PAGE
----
Republican Cindy Hyde-Smith wins Mississippi US Senate runoff amid racial controversies

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Republican Cindy Hyde-Smith won a U.S. Senate special election runoff in conservative MS on Tuesday, defeating a black challenger after a campaign that recalled the history of racist violence in the deep South state.

Hyde-Smith is a former state agriculture and commerce commissioner who was appointed in April by the state's governor after the sudden retirement of Republican Senator Thad Cochran for health reasons.

Hyde-Smith led former U.S. Agriculture Secretary Mike Espy (D) by 56 percent to 44 percent with 76 percent of precincts reporting. Cindy Hyde-Smith returns to Washington as a solidly loyal Trump supporter after the president stumped for her in what was a divisive runoff marked by racial turmoil over a video-recorded remark Hyde-Smith made decried as racist.

He tried to recreate the coalition that propelled Democrat Doug Jones to a Senate win in neighboring Alabama past year by energizing black voters, particularly women, and winning support from white swing voters.

The rhetorical gaffe that got the most attention was an off-hand comment about being willing to sit in the front row of a hanging that Hyde-Smith made a couple weeks ago.

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Congratulations to Senator Cindy Hyde-Smith on your big WIN in the Great State of Mississippi.

In the aftermath of the video, Republicans anxious they could face a repeat of last year's special election in Alabama, in which a flawed Republican candidate handed the Democrats a reliable Republican Senate seat in the Deep South.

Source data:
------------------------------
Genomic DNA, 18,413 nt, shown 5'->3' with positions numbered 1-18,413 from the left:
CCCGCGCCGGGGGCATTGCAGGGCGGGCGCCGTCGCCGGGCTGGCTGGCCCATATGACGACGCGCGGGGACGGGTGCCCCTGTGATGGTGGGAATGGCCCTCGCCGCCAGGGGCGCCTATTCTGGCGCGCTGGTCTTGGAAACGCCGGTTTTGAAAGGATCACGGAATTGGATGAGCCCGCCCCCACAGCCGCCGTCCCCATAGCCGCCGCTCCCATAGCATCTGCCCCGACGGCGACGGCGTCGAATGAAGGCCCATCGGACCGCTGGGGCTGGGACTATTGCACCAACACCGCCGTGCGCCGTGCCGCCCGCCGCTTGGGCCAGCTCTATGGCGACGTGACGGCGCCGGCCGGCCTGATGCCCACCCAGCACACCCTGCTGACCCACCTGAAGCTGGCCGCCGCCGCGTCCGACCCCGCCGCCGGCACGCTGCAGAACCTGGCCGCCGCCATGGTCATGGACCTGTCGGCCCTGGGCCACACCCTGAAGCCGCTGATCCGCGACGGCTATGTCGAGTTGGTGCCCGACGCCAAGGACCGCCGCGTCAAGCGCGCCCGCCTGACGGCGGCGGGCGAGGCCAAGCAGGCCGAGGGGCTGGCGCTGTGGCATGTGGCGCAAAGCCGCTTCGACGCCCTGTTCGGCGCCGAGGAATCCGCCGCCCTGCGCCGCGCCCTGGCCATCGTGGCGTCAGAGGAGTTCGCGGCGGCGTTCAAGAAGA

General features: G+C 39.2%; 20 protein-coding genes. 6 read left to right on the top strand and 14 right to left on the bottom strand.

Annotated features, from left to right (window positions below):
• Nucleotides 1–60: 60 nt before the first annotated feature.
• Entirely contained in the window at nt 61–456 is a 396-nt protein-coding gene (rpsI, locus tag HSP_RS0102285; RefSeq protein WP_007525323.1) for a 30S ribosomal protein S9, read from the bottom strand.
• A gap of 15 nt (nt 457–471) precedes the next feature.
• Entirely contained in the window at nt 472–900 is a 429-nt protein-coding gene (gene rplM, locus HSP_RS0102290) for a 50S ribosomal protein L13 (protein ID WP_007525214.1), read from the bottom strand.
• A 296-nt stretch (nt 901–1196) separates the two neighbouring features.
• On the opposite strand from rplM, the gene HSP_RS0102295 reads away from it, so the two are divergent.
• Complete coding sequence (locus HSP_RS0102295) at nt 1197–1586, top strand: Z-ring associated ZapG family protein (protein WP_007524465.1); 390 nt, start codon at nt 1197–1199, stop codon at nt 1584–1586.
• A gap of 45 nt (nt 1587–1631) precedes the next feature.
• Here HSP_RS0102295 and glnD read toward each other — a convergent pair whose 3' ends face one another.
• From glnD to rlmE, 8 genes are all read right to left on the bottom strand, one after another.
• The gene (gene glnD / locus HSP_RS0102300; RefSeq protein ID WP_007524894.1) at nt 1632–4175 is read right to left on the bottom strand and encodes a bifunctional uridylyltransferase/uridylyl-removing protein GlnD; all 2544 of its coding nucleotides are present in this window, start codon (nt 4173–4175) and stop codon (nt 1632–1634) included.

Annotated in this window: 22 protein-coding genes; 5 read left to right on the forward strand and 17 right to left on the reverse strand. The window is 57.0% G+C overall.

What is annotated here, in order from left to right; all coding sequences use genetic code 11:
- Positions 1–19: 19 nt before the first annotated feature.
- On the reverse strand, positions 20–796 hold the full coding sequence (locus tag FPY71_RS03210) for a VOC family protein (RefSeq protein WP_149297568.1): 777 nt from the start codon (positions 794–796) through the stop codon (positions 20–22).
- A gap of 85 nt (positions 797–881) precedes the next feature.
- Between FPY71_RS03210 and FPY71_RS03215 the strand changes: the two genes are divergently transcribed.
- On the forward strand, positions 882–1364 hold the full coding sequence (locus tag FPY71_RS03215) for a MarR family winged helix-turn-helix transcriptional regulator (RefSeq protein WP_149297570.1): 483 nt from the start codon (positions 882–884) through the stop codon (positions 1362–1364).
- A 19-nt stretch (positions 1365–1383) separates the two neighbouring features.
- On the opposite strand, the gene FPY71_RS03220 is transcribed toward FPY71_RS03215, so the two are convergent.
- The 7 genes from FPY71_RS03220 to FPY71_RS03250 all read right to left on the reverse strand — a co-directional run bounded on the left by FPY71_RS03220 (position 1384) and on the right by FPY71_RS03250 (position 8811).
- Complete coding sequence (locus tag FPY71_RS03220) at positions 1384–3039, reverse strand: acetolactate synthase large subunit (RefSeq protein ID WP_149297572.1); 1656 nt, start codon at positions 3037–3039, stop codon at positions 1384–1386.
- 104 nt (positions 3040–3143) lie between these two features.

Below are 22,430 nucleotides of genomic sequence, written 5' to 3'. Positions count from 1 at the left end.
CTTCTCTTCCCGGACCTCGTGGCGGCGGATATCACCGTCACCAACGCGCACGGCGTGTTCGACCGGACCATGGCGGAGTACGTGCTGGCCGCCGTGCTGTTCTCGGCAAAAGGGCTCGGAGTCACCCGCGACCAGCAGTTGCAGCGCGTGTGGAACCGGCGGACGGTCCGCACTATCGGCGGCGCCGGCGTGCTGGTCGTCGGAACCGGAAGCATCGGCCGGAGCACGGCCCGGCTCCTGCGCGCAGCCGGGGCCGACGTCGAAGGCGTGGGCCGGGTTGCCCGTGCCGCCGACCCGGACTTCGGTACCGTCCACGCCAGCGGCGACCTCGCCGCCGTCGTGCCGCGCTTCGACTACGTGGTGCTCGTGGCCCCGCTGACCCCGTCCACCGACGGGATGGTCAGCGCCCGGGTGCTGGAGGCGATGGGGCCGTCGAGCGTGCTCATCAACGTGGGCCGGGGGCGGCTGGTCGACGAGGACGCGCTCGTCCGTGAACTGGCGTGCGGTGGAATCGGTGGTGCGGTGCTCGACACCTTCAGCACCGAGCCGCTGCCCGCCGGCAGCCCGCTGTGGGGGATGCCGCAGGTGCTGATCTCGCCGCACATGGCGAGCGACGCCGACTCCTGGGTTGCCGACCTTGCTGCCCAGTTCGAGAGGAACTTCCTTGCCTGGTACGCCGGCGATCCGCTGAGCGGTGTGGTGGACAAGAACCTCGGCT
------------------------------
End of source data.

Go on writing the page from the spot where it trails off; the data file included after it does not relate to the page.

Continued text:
Mr Trump held a pair of 11th-hour campaign rallies in MS to prop up Hyde-Smith's campaign.

"And then they remind me, that there's a lot of liberal folks in those other schools who that maybe we don't want to vote", she said at a campaign stop.

They also stuck by her as a photo was circulated of her wearing a replica Confederate military hat during a 2014 visit to Beauvoir - the last home of Confederate president Jefferson Davis.

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"So many things are taken out of context", said Elizabeth Gallinghouse, 84, from Diamondhead, Mississippi. She later called the comments an "exaggerated expression of regard", but her use of the phrase brought memories of Mississippi's history of lynchings to the forefront and put the contest under the national microscope.

She initially refused to apologize for the hanging remark, but said in a debate last week that she was sorry 'for anyone that was offended.' She accused Espy of twisting her words for political gain.

The "public hanging" comment also resonated with his supporters. And it was revealed that she'd attended a private high school that was created to avoid desegregation - and sent her daughter to one as well.

Donald Trump rallied with Cindy Hyde-Smith on election eve.

Hyde-Smith and Espy emerged from a field of four candidates November 6 to advance to Tuesday's runoff. She will serve the remaining two years of Cochran's term before the seat is up for election again in 2020. "We are all proud of you".

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